Bedi banks on Sikh mantra career boost
Monica Bedi, former Bollywood actress who became more famous for her dramatic personal life than for her performances on screen, is hoping that providing vocals on a Sikh religious album will give momentum to her planned show business comeback.
The Sikh actress featured in nearly a dozen films in the nineties but her career nose-dived in the noughties as she became partner, then reportedly, the wife of Mumbai underworld figure Abu Salem – a relationship that resulted in her extradition with Salem from Portugal in 2005 and incarceration in India on passport forgery charges.
That’s the short version of several years of “mistakes” – also including a two year sentence to a Portuguese prison – which Bedi now says she wants to put behind her. She aims to revive her Bollywood career and also has her eyes on Hollywood.
Bedi has had charges hanging over her, on and off, for several years.
However she was released from Chanchalguda central jail in Hyderabad in summer 2007 and was restored to public favour in 2008 when she was chosen as one of the residents for India’s Big Boss TV reality show, making a second appearance when viewers voted her back in after she was evicted.
The new Ek Onkaar album is a compilation of the Sikh mantra called Mul Mantra, a holy chant from the Guru Granth Sahib, and also features 2 Pauris from Japji Saheb.
Bedi sings the mantra although she admits to being something less than a “bathroom singer” in an interview with The Times of India.
Bedi reportedly converted to Islam during her time with Abu Salem but has denied this and denied also that she married him in 2000. She says she is a believer and the album makers felt that she was ”a strong girl” and that a higher power was helping her to emerge from her troubles.
“Since I am a Sikh girl they thought I was a good choice,” she told The Times.
She will be relieved if her appearance on the album helps her rehabilitation.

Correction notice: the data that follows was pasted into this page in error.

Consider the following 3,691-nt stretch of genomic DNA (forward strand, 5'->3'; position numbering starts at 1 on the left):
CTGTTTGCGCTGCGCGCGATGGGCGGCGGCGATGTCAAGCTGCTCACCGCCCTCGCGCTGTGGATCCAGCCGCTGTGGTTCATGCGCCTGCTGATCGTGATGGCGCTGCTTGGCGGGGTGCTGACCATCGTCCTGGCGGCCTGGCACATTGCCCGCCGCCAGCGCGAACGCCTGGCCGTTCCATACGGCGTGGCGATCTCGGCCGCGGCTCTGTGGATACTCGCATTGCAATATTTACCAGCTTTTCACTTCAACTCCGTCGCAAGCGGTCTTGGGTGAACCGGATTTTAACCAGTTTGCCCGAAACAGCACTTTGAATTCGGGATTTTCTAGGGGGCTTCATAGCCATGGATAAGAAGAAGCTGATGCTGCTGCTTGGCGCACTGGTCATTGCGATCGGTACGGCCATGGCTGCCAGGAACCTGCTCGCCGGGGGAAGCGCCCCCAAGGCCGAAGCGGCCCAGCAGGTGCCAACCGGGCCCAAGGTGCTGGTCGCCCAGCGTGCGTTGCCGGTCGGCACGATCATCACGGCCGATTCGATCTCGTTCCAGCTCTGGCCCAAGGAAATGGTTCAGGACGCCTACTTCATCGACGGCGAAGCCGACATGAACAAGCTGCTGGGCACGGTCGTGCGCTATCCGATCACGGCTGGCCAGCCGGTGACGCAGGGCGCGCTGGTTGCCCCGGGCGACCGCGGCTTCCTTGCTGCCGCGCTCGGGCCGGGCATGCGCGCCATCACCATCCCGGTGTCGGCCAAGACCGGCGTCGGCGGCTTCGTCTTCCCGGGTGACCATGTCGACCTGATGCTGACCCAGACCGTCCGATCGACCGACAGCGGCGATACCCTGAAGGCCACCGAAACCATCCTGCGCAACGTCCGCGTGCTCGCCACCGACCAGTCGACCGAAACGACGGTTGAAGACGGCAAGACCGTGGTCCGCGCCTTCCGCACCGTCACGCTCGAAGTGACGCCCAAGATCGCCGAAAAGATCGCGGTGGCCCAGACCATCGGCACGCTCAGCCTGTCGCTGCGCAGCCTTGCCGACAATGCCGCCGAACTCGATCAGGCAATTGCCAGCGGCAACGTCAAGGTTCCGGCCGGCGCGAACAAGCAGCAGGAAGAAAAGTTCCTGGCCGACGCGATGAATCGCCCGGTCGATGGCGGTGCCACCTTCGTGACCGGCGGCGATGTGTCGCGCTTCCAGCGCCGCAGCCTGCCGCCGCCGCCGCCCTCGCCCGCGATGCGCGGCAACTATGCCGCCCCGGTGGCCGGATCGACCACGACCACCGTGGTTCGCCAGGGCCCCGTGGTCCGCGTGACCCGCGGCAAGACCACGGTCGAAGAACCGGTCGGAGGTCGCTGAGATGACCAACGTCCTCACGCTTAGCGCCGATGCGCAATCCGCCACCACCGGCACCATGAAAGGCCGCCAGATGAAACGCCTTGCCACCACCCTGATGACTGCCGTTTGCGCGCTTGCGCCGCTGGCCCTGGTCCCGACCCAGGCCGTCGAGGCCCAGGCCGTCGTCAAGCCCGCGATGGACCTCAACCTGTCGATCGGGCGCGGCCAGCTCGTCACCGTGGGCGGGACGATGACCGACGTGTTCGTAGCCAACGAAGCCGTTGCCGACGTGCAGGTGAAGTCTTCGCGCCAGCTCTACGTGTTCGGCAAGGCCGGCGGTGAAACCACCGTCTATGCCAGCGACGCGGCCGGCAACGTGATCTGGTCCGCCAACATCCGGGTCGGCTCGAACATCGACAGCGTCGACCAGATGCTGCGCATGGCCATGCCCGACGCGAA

For years she has never been far from controversy. Even in jail in 2007 she made headlines when nude photographs of her were reportedly taken by a camera hidden in a Bhopal prison bathroom and shown on a TV channel.
When Bedi was freed from jail in Hyderabad she went to court in August that year to have the images, whether real or ‘morphed’, suppressed as a serious invasion of her right to privacy – and the Indian Supreme Court upheld her claim and banned further telecasting of the images.
Bedi and Abu Salem were arrested in Lisbon in September 2002 for entering Portugal on forged documents. They had been living among the capital’s expatriate Indian Goan community.
The actress, with Salem, was extradited in 2005 in a passport forgery case the authorities linked to India’s worst bomb attacks. Salem was accused of involvement in explosions in Mumbai in 1993 which killed more than 250 people and faced trial in connection with the attacks. In Portugal, he had been sentenced to four and a half years in November 2003 for possession of forged documents and for resisting arrest.
His trial on a variety of charges in India is imminent.
Police say Bedi and Salem fled India soon after the Mumbai blasts.
Back in India, Bedi was acquitted by a court in Bhopal because of weaknesses in the evidence from witnesses. She was released on bail in Hyderabad pending an appeal after a court sentenced her to five years in September 2006 for similar offences.
Bedi’s lawyers have denied she was romantically involved with Salem and claimed he was holding her hostage.
Bedi was born in the Punjab village of Chabbewal in Hoshiarpur. She also lived in Norway where her family started a garment business and she studied English Literature at Oxford University in the UK, where she met a Bollywood actor-producer who sharpened her interest in a film career.
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